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New Investors: Here’s Why You Should Build a Banking-Focused TFSA

A bank stock discussion can often inspire yawns from experienced investors. Bank stocks have a reputation as a kind of jack of all trades on the TSX. These equities can lack the dividend-growth length and high yields sought by income investors, and the explosive potential desired by growth investors. However, for investors just starting out, bank stocks offer a great balance that can get your portfolio started on the right foot.

A banking-focused TFSA will allow new investors to build a foundation for long-term growth while also assuring steady quarterly income. Even investors who are intimidated by the stock market are better off betting on blue-chip banks stocks rather than being swept into high-fee mutual funds or ETFs. With all of this in mind, let’s look at two bank stocks that are suitable for a starting portfolio.

Toronto-Dominion Bank

Toronto-Dominion Bank (TSX:TD)(NYSE:TD) is the second-largest financial institution in Canada, right behind Royal Bank. Shares of TD Bank have climbed 13% in 2019 as of close on June 20. TD boasts the largest U.S. footprint out of the Big Six Canadian banks. This exposure has fueled earnings at TD Bank in recent years, especially after the U.S. Tax Cuts and Jobs Act, which slashed corporate taxes in the United States by 14%.

If we take a glance at TD’s performance over the past decade, we can see how the “jack-of-all-trades” designation may find legs. Over a 10-year stretch, TD Bank stock has climbed 163%. BMO S&P 500 Index ETF, which seeks to track the U.S.-based S&P 500 index, has increased nearly 180% over the same period.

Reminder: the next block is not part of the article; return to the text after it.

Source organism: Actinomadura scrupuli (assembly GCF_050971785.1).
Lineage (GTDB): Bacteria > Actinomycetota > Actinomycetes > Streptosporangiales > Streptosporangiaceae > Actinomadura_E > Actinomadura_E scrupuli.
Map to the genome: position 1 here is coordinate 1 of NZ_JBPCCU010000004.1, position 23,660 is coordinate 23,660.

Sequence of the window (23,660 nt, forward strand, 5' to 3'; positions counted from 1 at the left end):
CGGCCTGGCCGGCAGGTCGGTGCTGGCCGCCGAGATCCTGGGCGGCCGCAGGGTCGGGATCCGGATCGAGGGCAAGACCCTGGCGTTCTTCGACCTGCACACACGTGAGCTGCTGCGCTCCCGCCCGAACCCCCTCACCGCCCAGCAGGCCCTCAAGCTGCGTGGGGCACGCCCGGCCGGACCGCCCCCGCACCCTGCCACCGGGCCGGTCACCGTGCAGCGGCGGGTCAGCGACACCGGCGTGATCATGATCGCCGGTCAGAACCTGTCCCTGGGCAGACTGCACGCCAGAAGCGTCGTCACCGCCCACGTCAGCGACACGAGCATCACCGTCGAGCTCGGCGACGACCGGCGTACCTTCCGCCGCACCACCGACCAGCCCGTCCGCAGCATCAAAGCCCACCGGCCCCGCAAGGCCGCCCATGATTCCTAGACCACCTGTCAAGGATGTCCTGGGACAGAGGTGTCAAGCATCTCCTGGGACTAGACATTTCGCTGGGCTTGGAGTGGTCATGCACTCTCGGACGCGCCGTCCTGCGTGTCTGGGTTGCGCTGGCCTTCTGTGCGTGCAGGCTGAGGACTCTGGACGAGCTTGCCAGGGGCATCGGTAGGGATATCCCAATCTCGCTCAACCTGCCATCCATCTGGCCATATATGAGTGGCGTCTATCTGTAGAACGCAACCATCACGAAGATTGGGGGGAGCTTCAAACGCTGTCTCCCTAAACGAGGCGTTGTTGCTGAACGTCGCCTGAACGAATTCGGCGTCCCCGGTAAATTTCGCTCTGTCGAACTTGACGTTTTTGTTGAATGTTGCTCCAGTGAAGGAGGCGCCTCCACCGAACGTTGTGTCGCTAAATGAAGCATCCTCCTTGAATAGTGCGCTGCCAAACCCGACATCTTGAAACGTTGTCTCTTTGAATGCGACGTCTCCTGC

TD Bank last boosted its quarterly dividend to $0.74 per share. This represents a solid 3.8% yield as of this writing. The bank has achieved dividend growth for eight consecutive years.

National Bank

We will shift gears now with National Bank (TSX:NA), the smallest of the Big Six Canadian banks. Its stock had climbed 11.6% in 2019 as of close on June 20. National Bank has worked to boost its investment banking division, but its footprint is centred mainly in its home province of Quebec. The Quebec economy has thrived in recent years. National Bank has sought to focus more on its roots after mixed results in its push to wrestle away market share in other provinces.

In its second-quarter earnings release, National Bank reported net income of $558 million, which was up 2% from the prior year. Improved market conditions did not lead to a better quarter in its Financial Markets segment, which saw net income fall 16% year over year to $190 million.

National Bank stock has increased 124% over a 10-year period as of close on June 20. In its second-quarter earnings report, the bank announced that it would raise its quarterly dividend to $0.68 per share. This represents a nice 4.3% yield.

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Fool contributor Ambrose O'Callaghan has no position in any of the stocks mentioned.

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